Set stage for kids to have healthy fi­nan­cial habits as adults

South Florida Sun-Sentinel (Sunday) - - People On The Move - By Scott Mautz |

hen we think of all that we want for our chil­dren, for them to be suc­cess­ful, to do well in school or to just be happy, it can feel lofty and even daunt­ing. But there are plenty of prac­ti­cal, ev­ery­day things we can do to help them thrive in sim­ple, but pow­er­ful ways.

Teach­ing them how to be good with money is just one. In­still­ing in them solid fi­nan­cial habits is a gift that keeps on giv­ing. It’s of­ten not pri­or­i­tized and some­times it’s even over­looked by par­ents, but it’s vi­tal and I’ve found some ways to make it an easy add-on.

We try to teach our kids to be po­lite, kind and re­spect­ful. We want them to ex­hibit good man­ners and de­velop habits of punc­tu­al­ity and hard work.

Their mind­set to­ward money is a habit too, one that can lead to al­ways hav­ing enough money on hand to face mi­nor or ma­jor emer­gen­cies and to have a com­fort­able re­tire­ment down the road. The prob­lem with de­vel­op­ing bad habits with money is that they are qui­eter and more in­sid­i­ous than your av­er­age, daily bad habit.

In­vest­ment su­per­star War­ren Buf­fett is a fan of a quote that he’s adapted and used in speeches: Chains of habit are too light to be felt un­til they are too heavy to be bro­ken. You can have any habits, any pat­terns of be­hav­ior that you wish. It’s a mat­ter of what you de­cide.

So step one is to view money man­age­ment as a habit that needs to be built, early. I know it’s hard to pri­or­i­tize when you’re still try­ing to teach the im­por­tance of not wait­ing un­til the last pos­si­ble minute for ev­ery homework as­sign­ment to be done. But re­mem­ber, this is a gift that keeps on giv­ing.

Start small. First, teach the ba­sics and se­cure lit­tle vic­to­ries. Our 16year-old daugh­ter had her own sav­ings account and credit card pretty

early on and is set up to talk to our fi­nan­cial ad­viser when she is ready. She re­cently got her first pay­check for a part-time job and is learn­ing about taxes.

Money lessons start with ba­sic choices. If you buy this now, you won’t have enough to buy that later.

Buf­fett, who clearly has a lot to teach adults and chil­dren, be­lieves the key is to start with a small habit, a se­ries of con­sis­tent choices, and keep at it un­til the im­pact be­comes no­tice­able and it be­comes a part of your life.

How is it that child A was able to save up enough to buy her own car in high school while child B can’t swing that? It can start with sim­ple things, such as choos­ing not to buy a toy or video game or ear­rings and sav­ing the money in­stead.

It also means say­ing no when your kid wants you to buy some­thing for him or her. Ex­plain the dif­fer­ence be­tween needs and wants.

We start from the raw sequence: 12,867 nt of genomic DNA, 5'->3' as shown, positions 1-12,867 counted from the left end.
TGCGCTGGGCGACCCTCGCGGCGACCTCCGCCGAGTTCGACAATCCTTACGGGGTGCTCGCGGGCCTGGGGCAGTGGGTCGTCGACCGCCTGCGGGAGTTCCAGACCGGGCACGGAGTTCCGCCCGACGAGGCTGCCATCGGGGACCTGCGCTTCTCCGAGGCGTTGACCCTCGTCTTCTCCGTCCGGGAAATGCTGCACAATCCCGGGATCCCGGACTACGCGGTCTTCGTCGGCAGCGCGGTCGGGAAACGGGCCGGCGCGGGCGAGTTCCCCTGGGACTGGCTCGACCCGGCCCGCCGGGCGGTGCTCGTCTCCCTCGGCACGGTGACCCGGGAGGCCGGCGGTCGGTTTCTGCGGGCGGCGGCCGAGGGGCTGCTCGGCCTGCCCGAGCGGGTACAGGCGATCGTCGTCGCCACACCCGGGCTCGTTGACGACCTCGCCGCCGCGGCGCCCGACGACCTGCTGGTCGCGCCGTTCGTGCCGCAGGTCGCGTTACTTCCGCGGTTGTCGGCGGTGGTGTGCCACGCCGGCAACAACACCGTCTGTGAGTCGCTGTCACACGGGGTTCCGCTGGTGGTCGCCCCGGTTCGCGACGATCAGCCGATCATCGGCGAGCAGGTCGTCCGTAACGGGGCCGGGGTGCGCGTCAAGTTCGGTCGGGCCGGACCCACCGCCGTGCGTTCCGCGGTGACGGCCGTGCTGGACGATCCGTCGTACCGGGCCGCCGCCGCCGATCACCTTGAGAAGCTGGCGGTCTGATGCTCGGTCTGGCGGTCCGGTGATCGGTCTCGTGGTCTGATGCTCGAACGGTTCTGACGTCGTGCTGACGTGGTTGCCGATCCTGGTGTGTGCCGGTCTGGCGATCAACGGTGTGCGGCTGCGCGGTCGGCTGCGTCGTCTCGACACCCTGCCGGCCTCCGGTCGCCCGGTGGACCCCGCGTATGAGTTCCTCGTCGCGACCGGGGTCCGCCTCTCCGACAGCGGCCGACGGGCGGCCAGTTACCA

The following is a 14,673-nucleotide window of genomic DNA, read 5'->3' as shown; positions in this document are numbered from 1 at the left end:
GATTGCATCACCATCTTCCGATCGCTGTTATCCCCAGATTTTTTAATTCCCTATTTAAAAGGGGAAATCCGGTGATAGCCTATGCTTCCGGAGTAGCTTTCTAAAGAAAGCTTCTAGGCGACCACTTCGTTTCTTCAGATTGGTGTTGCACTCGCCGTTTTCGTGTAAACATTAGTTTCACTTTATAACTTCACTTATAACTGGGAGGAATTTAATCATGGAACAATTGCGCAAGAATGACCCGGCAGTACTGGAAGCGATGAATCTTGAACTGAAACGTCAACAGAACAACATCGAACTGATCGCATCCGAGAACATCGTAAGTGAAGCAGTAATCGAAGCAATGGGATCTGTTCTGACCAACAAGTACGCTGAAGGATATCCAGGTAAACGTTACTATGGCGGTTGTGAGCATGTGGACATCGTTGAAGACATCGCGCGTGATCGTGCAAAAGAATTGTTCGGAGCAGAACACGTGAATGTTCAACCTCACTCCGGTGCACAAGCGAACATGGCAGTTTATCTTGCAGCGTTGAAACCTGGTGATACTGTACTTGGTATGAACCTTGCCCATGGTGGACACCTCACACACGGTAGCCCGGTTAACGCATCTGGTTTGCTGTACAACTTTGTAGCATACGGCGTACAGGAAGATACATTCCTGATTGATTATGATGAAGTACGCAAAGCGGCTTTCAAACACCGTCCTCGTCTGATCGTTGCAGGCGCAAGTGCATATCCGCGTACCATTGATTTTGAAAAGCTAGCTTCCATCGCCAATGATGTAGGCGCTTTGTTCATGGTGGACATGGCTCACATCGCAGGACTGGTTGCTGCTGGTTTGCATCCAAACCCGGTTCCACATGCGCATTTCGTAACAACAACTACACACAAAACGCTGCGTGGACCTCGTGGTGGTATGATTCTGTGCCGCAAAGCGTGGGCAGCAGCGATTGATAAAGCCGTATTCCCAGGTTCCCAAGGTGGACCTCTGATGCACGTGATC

Teach them how money can be earned. They will learn about the value of money and how earn­ing it leads to self-suf­fi­ciency, in­de­pen­dence and re­source­ful­ness.

“Don’t save what’s left af­ter spend­ing; spend what’s left af­ter sav­ing.”

This is a quote from Buf­fett, one that speaks to the need to save from the top, or to set aside a per­cent­age that comes out of your pay­check and goes into sav­ings (be­fore you buy a sin­gle thing).

Show your kids how to be smart by talk­ing about hav­ing a small goal of sav­ing, say, 2 per­cent of ev­ery pay­check, de­velop a bud­get that tracks ev­ery cent spent, make lit­tle choices and keep adding to them to get to 5 per­cent saved a month, or more.

Of course, this re­quires liv­ing within your means, at a level that’s com­fort­able but that chal­lenges the def­i­ni­tion of what’s re­ally needed to be com­fort­able.

Let your kids see you role-mod­el­ing this, call­ing it out when you’re choos­ing a cheaper al­ter­na­tive or are choos­ing to not buy some­thing. Let them know you’re set­ting aside money each month for an emer­gency fund or to add to your re­tire­ment nest egg.

From day one, teach the dif­fer­ence be­tween bad debt and good debt.

You can never start too early here be­cause you can quickly get too far be­hind. Your child might soon be tak­ing out stu­dent loans or maybe a busi­ness loan to get his or her bud­ding busi­ness idea off the ground.

While Buf­fett says no debt is al­ways pre­ferred, at least loans like this are in­vest­ments in the fu­ture, as op­posed to maxed-out credit cards or cash ad­vances.

Sit down with your child to make sure he or she un­der­stands the dif­fer­ence to help pre­vent mak­ing a bad first move that soon be­comes an al­ba­tross.

So while you’re work­ing on help­ing to form all those other good habits in your kids, don’t forget the one that will pay div­i­dends some­day.

Scott Mautz is the CEO of Pro­found Per­for­mance and an ad­junct pro­fes­sor at In­di­ana Univer­sity.

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